Teaching an old dog new tricks is all well and good, but sometimes you just want to get a brand new dog.
Nintendo are currently in a bit of a situation. I feel that the loyal Nintendo fan base is chasing the company with big pointy sticks, but is having difficulty finding any employees because they are lost in a big sea of money, gold bars and diamonds.
Their latest ploy to try and win back the people that used to love them is to bring back old games with new, motion sensitive controls that give the wiggling Wii audience something to stick their jaunty wrists into.
Resurrecting golden oldies such as Pikmin and the Gamecube Metroid games with the Wii in mind might be an attempt to bring serious gamers back, but I can not really see it working. Serious Nintendo ‘fan boys’ are going to have already played them to death seven years ago and so might not want to buy the same thing again to repeat the cycle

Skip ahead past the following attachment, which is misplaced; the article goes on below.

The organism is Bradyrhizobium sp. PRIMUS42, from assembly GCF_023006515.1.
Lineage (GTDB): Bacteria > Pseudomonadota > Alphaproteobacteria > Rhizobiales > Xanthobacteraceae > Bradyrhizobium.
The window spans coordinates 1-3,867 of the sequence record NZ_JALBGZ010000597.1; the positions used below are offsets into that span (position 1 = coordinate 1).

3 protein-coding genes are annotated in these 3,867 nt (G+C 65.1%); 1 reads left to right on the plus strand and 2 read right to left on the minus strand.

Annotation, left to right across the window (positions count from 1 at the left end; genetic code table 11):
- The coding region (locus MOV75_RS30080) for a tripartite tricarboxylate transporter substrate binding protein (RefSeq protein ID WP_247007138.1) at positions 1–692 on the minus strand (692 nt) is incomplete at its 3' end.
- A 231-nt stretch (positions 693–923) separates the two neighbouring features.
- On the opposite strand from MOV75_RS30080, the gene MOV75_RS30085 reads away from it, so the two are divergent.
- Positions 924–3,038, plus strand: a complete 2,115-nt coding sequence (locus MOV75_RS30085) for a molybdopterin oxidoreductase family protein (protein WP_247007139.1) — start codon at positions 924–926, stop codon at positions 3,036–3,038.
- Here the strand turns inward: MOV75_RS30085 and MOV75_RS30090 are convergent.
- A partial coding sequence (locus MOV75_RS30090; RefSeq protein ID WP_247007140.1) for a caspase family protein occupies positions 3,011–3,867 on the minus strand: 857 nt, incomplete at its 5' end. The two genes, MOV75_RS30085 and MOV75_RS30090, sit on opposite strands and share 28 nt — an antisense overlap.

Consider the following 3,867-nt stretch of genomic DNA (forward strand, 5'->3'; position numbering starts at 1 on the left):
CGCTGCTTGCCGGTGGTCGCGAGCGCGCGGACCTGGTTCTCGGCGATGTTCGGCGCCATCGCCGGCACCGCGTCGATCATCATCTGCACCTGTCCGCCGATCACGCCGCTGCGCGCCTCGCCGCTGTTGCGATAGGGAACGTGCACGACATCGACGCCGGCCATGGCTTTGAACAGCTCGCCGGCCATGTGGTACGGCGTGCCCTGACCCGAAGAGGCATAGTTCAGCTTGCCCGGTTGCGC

What could well happen is that the more adventurous folk in the new audience might try and give the old things a try and create a marmite-esque love/hate relationship with such titles.
This could be an advantage as the current audience that seems to be contempt to spend money on so much shovel-ware might be swayed to try other games that main stream gaming audiences have enjoyed for years.
I’m very much a believer in the camp of ‘if it’s not broke, don’t fix it’, especially after my last remote controlled car imploded, and so I think that Nintendo should leave their greatness behind them. By all means use it as inspiration, but don’t just feed it back to us in a new box.
Perhaps this new range of New Play Control games is supposed to be a temporary bridge until some truly amazing new Nintendo content comes up over the horizon.
Until then I will wait for the chainsaw fun of Madworld to keep me brutally entertained in March, and still carry the hope that a new Wii Zelda is just around the corner.